Here we are at the end of another semester. I want to thank all of the members of my Contemporary Graphic Novel Seminar for all of their great contributions to the blog over the last several months. It proved to be a fascinating class and I'm pleased that readers got to see just a bit of the complex thinking about comics that students did. Again, thanks to all who contributed, both in class and on the blog. And thanks as well to Jeff Lemire for his productive visit to class and for his wonderful reading. It was a great semester.
A lot of the students who are currently in their 3rd year at UW have asked me if I'm going to be teaching this course next year, so I am happy to announce that I will be teaching the Contemporary Graphic Novel Seminar in the Winter 2010 semester. I'm looking forward to more great conversations about comics and comics theory; readers can look forward to a whole new set of guest bloggers for More Than Words.
In the meantime, I'll be back with my regular musings about comics, theory, literacy, and education. As I do so, I plan to use the blog to do some thinking about a larger research project that involves Marvel 1976. More on that in the next couple of days.
Wednesday, April 22, 2009
Thursday, April 2, 2009
A post by Melissa Schnarr-Rice, a student in my Winter 2009 Graphic Novels class.
Upon first glance, Paul Hornshemeier’s Mother, Come Home seems pretty straightforward. The muted colour palette, understated drawing style . . . even the powerful (albeit not so uplifting) story is pretty clear-cut. Here, Thomas Tennant narrates his own story of dealing with the loss of his mother, and the resulting mental collapse of his father when he was a little boy. The subject-matter’s heavy, yes, but nothing inside the book is overly-complicated. The page layout is all very orderly; the story’s divided into nice little sections; nothing “experimental” or “weird” is going on.
But that’s the trick, isn’t it?
Like Sturm’s Unstable Molecules (discussed in class earlier this semester), the paratextual elements in Mother, Come Home play with the audience’s sense of what is real and what is not and in doing so, relate the physical make-up of the book to the major themes within the narrative.
In his Paratexts: Thresholds of Interpretation, Gerard Genette defines a paratextual element as “a vestibule that offers the world at large the possibility of either stepping inside or turning back” that “is at the service of a better reception for the text and a more pertinent reading of it”. Mother, Come Home uses what Genette calls official peritexts, which is to say elements originally produced as part of the book (the cover, titles, back matter) that the publisher or author openly accepts or endorses; it is these official peritexts that transform the rather straightforward story into a real-life (but fictional) domestic tragedy that ultimately acts as a promise never to be fulfilled.
If we look at the cover, we’re first presented with a lion’s head door-knocker, effectively inviting us into the book. The lion’s head as a symbol will also later become quite significant – as readers, we will make connections from this first image to the lion mask Thomas is given by his mother shortly before her death. (The mask quickly becomes a shield from the outside world, as Thomas escapes to an imaginary world rather than deal with the harsh reality of his mother’s absence.) Secondly, we read the title and then the credits underneath. Paul Hornschemeier is named, presumably as the author of the book, “With an Introduction by Thomas Tennant”, the main character of the story – implying that Thomas Tennant is a real person. Inside the book, Paul Hornschemeier is further credited as the “designer”, never the “writer” or “creator”, furthering the illusion that Thomas is more than just a character from the story. Within the first few pages of the story, Thomas even describes problems he had “writing this introduction” when first approached to do so. All of these tricks, (for lack of a better word), persuade us to see Thomas as a real person, which – I think – is an attempt to make the story all the more emotionally powerful, because it is perceived as being “real”, not made-up.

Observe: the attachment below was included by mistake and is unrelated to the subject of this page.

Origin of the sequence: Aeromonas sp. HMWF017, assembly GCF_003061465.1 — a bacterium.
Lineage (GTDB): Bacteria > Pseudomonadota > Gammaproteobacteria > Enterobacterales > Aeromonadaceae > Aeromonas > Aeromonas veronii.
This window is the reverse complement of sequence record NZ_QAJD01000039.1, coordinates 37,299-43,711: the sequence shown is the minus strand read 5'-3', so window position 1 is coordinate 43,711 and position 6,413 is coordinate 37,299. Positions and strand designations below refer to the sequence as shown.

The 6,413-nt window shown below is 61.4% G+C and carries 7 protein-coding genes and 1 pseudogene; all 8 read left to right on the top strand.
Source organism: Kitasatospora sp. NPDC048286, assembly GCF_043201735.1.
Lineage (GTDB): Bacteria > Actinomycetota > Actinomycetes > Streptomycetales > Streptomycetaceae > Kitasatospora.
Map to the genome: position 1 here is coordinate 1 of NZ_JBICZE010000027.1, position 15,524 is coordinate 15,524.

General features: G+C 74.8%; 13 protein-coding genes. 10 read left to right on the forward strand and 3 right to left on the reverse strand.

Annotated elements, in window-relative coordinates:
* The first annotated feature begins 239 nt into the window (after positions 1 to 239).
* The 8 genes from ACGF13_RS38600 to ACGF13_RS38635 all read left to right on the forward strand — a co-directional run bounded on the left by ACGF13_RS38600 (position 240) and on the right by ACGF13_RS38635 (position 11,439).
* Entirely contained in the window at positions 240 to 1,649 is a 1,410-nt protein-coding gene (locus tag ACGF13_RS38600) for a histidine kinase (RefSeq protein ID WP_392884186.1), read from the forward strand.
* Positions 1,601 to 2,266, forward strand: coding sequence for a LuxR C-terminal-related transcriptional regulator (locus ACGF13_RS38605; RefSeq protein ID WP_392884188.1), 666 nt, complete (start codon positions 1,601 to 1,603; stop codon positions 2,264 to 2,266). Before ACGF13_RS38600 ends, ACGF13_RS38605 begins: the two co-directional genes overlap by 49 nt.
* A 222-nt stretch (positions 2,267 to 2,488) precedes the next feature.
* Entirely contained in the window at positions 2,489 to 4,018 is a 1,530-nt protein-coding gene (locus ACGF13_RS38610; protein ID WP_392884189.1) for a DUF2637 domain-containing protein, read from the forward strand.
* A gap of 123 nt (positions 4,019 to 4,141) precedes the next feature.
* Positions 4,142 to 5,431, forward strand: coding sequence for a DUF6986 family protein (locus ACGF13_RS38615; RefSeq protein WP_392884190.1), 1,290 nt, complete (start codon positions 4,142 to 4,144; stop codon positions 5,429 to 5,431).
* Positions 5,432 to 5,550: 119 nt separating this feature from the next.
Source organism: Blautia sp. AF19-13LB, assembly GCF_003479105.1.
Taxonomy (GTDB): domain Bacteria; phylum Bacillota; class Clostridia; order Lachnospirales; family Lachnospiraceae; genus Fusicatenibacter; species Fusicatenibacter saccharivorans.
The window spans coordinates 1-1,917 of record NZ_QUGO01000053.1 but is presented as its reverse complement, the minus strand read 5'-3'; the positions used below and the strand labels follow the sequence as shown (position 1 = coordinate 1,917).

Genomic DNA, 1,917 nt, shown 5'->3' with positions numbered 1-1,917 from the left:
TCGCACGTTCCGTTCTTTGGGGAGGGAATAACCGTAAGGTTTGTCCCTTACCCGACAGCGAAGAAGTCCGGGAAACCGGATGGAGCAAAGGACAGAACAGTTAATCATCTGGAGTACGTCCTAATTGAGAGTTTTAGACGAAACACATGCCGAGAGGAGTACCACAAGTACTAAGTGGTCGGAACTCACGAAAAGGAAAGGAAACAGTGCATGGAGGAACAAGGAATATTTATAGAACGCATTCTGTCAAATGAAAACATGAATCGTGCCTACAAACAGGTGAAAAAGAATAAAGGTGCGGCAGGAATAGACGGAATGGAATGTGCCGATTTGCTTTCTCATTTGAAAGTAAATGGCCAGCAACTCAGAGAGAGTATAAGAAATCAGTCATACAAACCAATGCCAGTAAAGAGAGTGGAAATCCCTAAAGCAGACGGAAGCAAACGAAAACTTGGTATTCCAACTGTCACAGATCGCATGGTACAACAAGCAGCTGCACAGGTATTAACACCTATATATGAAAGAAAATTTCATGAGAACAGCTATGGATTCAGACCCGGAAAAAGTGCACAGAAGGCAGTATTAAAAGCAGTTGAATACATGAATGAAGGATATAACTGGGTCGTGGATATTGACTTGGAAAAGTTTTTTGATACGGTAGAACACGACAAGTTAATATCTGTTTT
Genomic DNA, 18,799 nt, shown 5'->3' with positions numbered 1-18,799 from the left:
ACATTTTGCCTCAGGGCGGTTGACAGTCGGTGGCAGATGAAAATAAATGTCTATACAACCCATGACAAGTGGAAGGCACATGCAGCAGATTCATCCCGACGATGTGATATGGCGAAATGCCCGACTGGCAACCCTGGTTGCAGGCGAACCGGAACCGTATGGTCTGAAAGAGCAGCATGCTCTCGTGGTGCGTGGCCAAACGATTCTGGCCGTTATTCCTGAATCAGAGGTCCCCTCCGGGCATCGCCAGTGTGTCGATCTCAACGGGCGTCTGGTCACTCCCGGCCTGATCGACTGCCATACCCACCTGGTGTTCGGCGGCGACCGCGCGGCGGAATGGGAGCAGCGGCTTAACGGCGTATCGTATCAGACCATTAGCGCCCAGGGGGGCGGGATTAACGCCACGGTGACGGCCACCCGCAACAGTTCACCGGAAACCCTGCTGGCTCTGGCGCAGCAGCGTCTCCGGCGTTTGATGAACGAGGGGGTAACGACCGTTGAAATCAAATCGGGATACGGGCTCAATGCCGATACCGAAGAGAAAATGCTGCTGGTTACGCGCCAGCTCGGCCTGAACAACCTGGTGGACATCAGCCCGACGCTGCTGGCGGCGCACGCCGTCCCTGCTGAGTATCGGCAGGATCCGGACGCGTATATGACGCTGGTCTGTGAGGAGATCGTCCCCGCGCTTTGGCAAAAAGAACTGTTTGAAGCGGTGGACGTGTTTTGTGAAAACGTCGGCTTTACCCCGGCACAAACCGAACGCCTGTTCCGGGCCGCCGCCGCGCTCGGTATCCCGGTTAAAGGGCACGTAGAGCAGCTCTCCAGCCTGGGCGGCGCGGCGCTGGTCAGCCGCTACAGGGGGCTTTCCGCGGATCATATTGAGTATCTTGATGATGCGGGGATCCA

The book’s set up and back-matter also work to confuse the line between fiction and reality. We read Thomas’ story as an introduction because we are told that’s what it is – a preface to a much larger work, the first chapter of which is titled “We Are All Released”. So by the end, we expect more. More story, more explanation . . . essentially, there is a lack of closure because of this promise that there is more to come, even if we never actually get to see it, even if it doesn’t actually exist. Thomas’s story is the story but setting it up as an introduction to a larger work makes us read it differently than if it were just given to us as a story.
Well, I think partially to continue to blur our ideas of reality vs. fiction but also to make us read it as something that needs to be fully understood before moving on – think of it as a step-by-step guide, I guess: You should know and understand step 1 before moving on to step 2. In this way, readers are urged to pay close attention to the story because what they take from it will inform their reading of the rest of the book (that doesn’t and will never actually exist).
It’s a very poignant use of paratexts, and one that I probably wouldn’t have been ready for if we hadn’t already come across something similar. This use of paratexts, of course, is just one of the many great things Hornschemeier does in this book with regards to the comics form and story-telling in general. Highly recommended.